Tonight on “Dancing with the Stars,” several couples will dance the Viennese Waltz. It’s a beautiful dance with graceful swirls amidst the rise and fall of the dance. It appears effortless. It flows with the rhythm of the music.

“Learn the unforced rhythms of grace” Jesus tells us. Here’s the Sandy Hovatter amplified version: “Learn to dance with me to the music I’m playing as the backdrop for your life. The music will have it’s own tune, unique to your life, created especially for you with crescendos and decrescendos, measures to be lived quite softly and others to be lived with great gusto. I’m writing it uniquely for you, note by note, to lead you into and through the purposes I have for your life.”


Lessons from Ballroom Dancing
Phil and I have taken ballroom dance lessons periodically over the past ten years. We love it, but we’re really not very good at it. In all these years, we’ve barely progressed beyond beginner. But even a beginner learns a few things:

1) Only one person can lead! When two people lead you are constantly fighting one another and you’re likely to end up on the floor as you lead each other in opposite directions.

2) If the wrong person leads, the dance doesn’t flow properly. It just looks (and feels) wrong.

3) Find someone who knows more than you do and follow them.

4) Finding and following the flow and rhythm of the music covers a multitude of wrong steps.

5) Quit stressing about getting it perfect — you’ll get better each time, so enjoy the process and laugh at your mistakes. (Every teacher we’ve had has told us that we have to do every step a thousand times to really learn it — and they all suggest practicing the steps as we walk down the street! People who love to dance don’t seem to care if others laugh at them.)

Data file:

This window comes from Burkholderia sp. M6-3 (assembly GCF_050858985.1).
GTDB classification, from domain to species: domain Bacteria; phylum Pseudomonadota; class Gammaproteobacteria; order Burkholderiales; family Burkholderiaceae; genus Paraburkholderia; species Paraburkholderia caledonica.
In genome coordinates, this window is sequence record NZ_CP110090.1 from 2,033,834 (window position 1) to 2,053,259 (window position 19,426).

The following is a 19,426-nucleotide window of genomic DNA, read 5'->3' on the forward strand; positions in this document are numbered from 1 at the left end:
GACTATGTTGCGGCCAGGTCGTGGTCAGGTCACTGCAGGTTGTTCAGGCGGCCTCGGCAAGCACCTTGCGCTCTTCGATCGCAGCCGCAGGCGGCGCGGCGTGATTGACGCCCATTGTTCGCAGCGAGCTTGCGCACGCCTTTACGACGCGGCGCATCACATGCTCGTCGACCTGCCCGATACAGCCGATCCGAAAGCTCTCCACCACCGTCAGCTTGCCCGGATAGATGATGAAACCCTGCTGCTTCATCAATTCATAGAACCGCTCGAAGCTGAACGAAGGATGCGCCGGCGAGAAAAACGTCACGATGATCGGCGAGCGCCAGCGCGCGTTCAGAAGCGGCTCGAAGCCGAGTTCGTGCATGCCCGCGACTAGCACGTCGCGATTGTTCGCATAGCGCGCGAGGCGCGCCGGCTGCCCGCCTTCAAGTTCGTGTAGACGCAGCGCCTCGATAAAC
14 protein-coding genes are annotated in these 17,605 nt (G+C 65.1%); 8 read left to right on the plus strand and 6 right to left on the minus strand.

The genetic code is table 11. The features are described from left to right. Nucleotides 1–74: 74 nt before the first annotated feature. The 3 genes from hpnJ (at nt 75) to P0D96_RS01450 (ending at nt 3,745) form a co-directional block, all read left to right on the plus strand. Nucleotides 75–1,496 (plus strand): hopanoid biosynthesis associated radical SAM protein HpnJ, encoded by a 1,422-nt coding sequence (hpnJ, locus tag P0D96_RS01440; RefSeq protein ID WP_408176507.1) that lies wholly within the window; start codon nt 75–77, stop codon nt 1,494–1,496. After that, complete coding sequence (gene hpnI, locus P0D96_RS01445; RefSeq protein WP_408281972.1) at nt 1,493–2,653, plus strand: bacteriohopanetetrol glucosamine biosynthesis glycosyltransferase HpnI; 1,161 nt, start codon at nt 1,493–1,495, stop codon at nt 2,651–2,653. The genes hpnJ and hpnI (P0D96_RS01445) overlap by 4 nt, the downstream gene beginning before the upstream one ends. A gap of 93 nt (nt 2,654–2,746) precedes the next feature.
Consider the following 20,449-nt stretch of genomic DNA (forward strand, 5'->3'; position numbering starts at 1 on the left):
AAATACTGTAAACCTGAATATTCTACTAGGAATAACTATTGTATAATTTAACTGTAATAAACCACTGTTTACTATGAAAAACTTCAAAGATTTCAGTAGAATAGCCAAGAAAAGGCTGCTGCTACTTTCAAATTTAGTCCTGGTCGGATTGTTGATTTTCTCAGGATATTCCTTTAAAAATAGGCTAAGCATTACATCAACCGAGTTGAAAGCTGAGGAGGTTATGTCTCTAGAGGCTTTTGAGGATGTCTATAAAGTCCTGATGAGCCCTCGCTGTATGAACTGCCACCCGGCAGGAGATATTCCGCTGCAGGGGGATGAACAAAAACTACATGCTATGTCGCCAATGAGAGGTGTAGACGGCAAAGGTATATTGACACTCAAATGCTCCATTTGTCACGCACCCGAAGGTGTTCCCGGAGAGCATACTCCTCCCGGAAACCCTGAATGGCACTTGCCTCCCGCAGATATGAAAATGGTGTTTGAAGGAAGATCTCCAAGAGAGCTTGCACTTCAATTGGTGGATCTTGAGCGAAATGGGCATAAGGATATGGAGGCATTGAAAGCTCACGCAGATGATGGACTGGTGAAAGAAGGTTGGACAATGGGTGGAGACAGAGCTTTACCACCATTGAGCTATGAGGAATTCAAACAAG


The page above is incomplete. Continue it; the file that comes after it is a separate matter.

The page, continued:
I doubt that you need me to make the spiritual applications here, but how can I resist?

• When following Jesus, only one person can lead — the Lord! When I take the lead, falling is never far behind. At the very least, the flow of my dance (i.e., my life) disintegrates rapidly.

• I’ve always found that being around people who love God more than I do greatly enhances my love for God. I try to find these people and hang around with them.

• Walking in grace covers a multitude of mis-steps. Keeping my connection with the Lord strong allows me to flow in His rhythm, so even when I miss His lead, I don’t get far before sensing that He’s changed directions.

• A question I try to ask often is “In the light of eternity, how important is it?” Almost all the time, the answer is “not very.” So let it go. Don’t get angry because your husband is doing that thing that annoys you…again. Don’t be discouraged because you’re not the person you want to be yet. Keep practicing. You’ll get the steps down. Don’t give up. Laugh at your mistakes (not at your sin, at your mistakes, there’s a difference) and try it again.

I’m ready to treat life as a wonderful dance between my Savior and me. Who knows, it might end up looking a whole lot like a Viennese waltz.

An afterthought: When Phil and I are dancing, I am most likely to “steal” the lead when I become bored — when we’re not doing anything interesting. If I were to examine my life, I bet I’d find the same to be true of the times I’ve “stolen” the lead from Christ. As if I know what’s best for me, right? Wrong!